I am still waiting for my owl.
I imagine she was blown off course in the polar vortex. I expect she will be blustering down the chimney any day now, disheveled and discombobulated. I will keep some owl treats by the hearth just in case she needs a wee morsel before she spirals off with my enthusiastic acceptance.
I am already hungry for the start of term feast. That cornucopia of anglospheric delicacies cascading over miles of table. Surely the oaken planks must be buttressed by magic to bolster them against collapse under the rhinocerial weight of the entrées, each more potatoed than the next, a cow’s worth of butter dripping from every course.
It is a logophile’s feast. I wolf them down, for I am a gourmand of the fricasseed fricative and the glacéed glide. Kippers, Cornish pasties, crumpets, spotted dick, treacle tart, trifle, chipolatas, chocolate éclairs, and for some strange reason, peppermint humbugs.
To an eleven-year-old of Islington such words would bloom with familiar flavors and aromas. But this child of rice-a-roni and mac-n-cheese had only exotic syllables with which to construct her image of the feast. Peppermint humbugs evolved minty innards, sheathed in a dark chocolate exoskeleton. They are glossy beetle-like creatures that might skittle off your saucer if you didn’t pin them with the oyster fork. In a pinch, they can replace lost pawns in a game of wizard’s chess. At the end of term, their frangible remains are often found under the hand-me-down socks in your trunk, where they curled up to hibernate during the blizzards.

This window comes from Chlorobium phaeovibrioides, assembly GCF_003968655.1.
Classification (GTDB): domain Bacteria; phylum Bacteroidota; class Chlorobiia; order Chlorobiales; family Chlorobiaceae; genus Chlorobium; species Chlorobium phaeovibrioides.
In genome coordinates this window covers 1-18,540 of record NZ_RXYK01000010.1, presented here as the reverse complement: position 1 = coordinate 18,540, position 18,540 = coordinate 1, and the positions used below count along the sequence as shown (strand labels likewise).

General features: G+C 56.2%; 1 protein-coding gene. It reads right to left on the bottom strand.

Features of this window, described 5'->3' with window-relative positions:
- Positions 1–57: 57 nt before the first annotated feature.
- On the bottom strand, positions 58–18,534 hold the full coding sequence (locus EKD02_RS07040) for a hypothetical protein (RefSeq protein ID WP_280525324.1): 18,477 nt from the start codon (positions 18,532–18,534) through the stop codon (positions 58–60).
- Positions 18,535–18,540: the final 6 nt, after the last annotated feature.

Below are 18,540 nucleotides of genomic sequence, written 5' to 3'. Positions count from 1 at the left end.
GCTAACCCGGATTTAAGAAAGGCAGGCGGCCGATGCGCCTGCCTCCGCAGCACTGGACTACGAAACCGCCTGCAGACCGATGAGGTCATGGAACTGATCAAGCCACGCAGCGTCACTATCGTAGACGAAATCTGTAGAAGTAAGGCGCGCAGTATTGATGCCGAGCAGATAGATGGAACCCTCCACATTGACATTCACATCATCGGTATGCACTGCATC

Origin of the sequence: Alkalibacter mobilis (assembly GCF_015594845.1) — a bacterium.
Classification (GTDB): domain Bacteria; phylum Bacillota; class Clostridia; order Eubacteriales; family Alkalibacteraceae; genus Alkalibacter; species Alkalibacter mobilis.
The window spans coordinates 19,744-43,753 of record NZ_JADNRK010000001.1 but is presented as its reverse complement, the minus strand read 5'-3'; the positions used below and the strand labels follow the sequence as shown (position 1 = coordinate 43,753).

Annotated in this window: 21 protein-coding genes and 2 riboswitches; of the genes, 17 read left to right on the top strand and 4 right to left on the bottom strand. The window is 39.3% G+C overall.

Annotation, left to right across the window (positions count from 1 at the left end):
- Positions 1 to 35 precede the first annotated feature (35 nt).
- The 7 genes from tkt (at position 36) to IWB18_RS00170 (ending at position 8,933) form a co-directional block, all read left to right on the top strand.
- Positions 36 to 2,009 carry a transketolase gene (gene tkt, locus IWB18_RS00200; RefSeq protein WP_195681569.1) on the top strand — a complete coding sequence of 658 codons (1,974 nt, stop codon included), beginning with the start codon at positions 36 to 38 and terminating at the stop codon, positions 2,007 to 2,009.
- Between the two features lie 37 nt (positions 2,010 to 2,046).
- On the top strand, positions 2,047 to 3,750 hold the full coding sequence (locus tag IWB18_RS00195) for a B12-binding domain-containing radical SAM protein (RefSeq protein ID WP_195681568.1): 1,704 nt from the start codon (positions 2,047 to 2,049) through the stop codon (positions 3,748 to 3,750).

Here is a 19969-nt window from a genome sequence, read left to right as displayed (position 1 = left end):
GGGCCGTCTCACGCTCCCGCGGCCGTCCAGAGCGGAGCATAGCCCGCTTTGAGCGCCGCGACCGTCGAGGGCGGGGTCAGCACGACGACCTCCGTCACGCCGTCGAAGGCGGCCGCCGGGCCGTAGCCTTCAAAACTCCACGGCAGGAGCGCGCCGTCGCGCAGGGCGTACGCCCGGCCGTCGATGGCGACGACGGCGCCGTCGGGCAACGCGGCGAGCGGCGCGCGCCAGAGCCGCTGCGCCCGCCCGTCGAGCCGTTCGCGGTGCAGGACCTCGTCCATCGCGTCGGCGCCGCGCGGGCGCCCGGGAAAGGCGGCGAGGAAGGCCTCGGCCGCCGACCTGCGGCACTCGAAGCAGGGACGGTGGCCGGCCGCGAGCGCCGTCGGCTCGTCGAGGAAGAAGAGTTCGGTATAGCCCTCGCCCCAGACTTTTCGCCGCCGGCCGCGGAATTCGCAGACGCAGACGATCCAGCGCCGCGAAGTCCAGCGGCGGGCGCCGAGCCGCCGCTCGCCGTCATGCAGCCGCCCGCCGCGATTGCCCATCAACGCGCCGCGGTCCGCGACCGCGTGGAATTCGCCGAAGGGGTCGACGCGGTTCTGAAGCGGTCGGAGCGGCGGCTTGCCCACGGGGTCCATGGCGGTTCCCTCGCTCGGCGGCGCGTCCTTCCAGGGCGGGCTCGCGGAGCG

I have for you here a recipe that skeined from my mind like memories into a pensieve. No, it is not the traditional British sweet of boiled sugar. It is the peppermint humbug of my logophagus imagination.
Not Potter’s Peppermint Humbugs
- 1 ½ cups powdered sugar
- 1 tablespoon nondairy milk
- ¼ teaspoon peppermint extract
- 1 tablespoon coconut oil
- 4 ounces dark and/or semisweet chocolate
- 1 teaspoon coconut oil
Combine the sugar, milk, peppermint, and 1 tablespoon coconut oil in a bowl (if the oil is not quite soft, heat it briefly). Stir until a pasty dough forms. Pinch off a nibble and add more peppermint if taste demands. The mixture may seem crumbly, but when you work it gently with your hands it should readily form a ball as your body warmth heats the oil. If not, add a touch more oil.
Place the ball between two sheets of parchment paper and roll the dough into a sheet ¼ inch thick. Cut small rounds from the dough (I used a miniature jam jar with a mouth diameter of 1 3/8” in lieu of a cookie cutter). Re-roll the scraps and continue cutting rounds until all the dough is used up. Place the rounds on pieces of parchment paper, layer in a flat-bottomed container, and freeze until firm.
Melt the chocolate with the remaining oil, stirring frequently. Remove the peppermint rounds from the freezer. One by one, submerge the rounds in the chocolate, using a fork to remove and place on parchment paper. Transfer the parchment paper pieces to a baking sheet and freeze until the chocolate is set. Store the peppermint humbugs layered on parchment paper in the freezer.
Some of your peppermint centers might crumble at one stage or another. Do not despair. There will also be a few spoonfuls of leftover melted chocolate. Combine the chocolate with the mints in a cup of nondairy milk, heat, stirring occasionally, and magic! The most splendid cup of cocoa outside the halls of Hogwarts or Honeydukes.